Once in the finals, Team Liquid got dominated from start to finish. Even though the team got dominated, hope was restored to the North American region.

 

2020 - What Cloud9 could have been

Cloud9 started the 2020 year with a historic spring split performance. Only one loss blemished the near-impeccable record that Cloud9 showcased — they wouldn’t lose again until the next split’s ninth match. 

The most dominant performance by any North American team was eagerly awaiting its reward in the form of international play. But due to the covid-19 pandemic, that reward never came, something that has left many domestic and non-domestic fans wondering the “what could have been”. MSI for 2020 was cancelled. 

 

2021 - Cloud9 get rewarded, how will they perform?

After MSI’s cancellation in 2020, Cloud9 have a chance to test their might versus other teams on the international stage at 2021’s MSI. A team that in last year’s spring was as dominant as any team can be was upgraded with one of the most prolific players in the game's history. To go alongside their already fully stacked roster, mid-laner, Luka “Perkz” Perkovic joined from that historic G2 Esports team.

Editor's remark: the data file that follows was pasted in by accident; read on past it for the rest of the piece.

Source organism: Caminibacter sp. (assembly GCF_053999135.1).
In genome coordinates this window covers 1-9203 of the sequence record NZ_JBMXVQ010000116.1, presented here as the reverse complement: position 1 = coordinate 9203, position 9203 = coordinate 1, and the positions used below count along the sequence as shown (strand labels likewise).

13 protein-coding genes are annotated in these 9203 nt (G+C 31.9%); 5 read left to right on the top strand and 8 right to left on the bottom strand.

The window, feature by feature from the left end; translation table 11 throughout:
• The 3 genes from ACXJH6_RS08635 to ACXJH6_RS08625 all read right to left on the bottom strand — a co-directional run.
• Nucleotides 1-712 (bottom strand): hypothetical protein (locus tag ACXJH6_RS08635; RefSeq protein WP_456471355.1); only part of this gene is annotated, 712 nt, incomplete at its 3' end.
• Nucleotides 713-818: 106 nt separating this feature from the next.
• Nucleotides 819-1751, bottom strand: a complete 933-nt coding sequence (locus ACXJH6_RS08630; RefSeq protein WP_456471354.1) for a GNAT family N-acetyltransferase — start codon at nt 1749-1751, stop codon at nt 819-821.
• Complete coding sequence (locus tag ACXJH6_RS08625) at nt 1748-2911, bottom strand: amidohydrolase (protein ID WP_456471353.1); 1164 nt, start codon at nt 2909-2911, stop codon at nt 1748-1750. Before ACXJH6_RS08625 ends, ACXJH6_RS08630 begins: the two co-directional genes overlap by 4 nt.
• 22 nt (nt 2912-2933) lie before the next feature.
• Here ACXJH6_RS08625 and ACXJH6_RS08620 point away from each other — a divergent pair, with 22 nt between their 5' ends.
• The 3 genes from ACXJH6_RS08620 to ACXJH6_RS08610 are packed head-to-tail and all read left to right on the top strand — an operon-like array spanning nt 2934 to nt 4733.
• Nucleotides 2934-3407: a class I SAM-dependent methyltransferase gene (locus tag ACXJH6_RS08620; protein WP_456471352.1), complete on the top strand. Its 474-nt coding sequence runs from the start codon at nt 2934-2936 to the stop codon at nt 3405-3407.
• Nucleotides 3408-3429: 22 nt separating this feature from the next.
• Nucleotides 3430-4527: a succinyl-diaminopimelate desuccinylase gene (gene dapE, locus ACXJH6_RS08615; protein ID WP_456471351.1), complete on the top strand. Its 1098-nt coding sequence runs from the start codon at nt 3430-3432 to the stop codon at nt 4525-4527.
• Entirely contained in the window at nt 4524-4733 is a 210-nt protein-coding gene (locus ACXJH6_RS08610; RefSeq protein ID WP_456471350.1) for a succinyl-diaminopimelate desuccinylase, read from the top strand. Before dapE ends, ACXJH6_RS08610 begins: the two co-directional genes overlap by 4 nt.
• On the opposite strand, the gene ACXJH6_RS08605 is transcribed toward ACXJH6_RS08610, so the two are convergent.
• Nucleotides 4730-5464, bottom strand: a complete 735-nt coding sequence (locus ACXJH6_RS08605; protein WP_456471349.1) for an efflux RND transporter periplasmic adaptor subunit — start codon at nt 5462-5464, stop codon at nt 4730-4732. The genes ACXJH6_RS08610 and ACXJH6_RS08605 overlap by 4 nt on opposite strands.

A shaky start to the 2021 season and a wobbly first couple of LCS Lock In tournament games were quickly adjusted. Even with a loss to Team Liquid in the Lock In finals, the team utilised the 17-game experience they gained from the tournament to its fullest extent. The team didn’t lose their first place spot all regular split long; this was awarded a first-place finish.

Come playoffs, the team took care of business leading up to the finals. Once in the finals, they got revenge on all of the losses they received in the season to Team Liquid and became the spring champions.

With renewed vigour that was dormant since last year, only time and Cloud9 themselves will tell how they will perform in honour of the North American region. 

 

Images via Riot Games

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LOL

Double Trouble: PSG Talon's River And Kaiwing Talk Rumble Stage

Written by 

André González Rodríguez

Posted 

5 days ago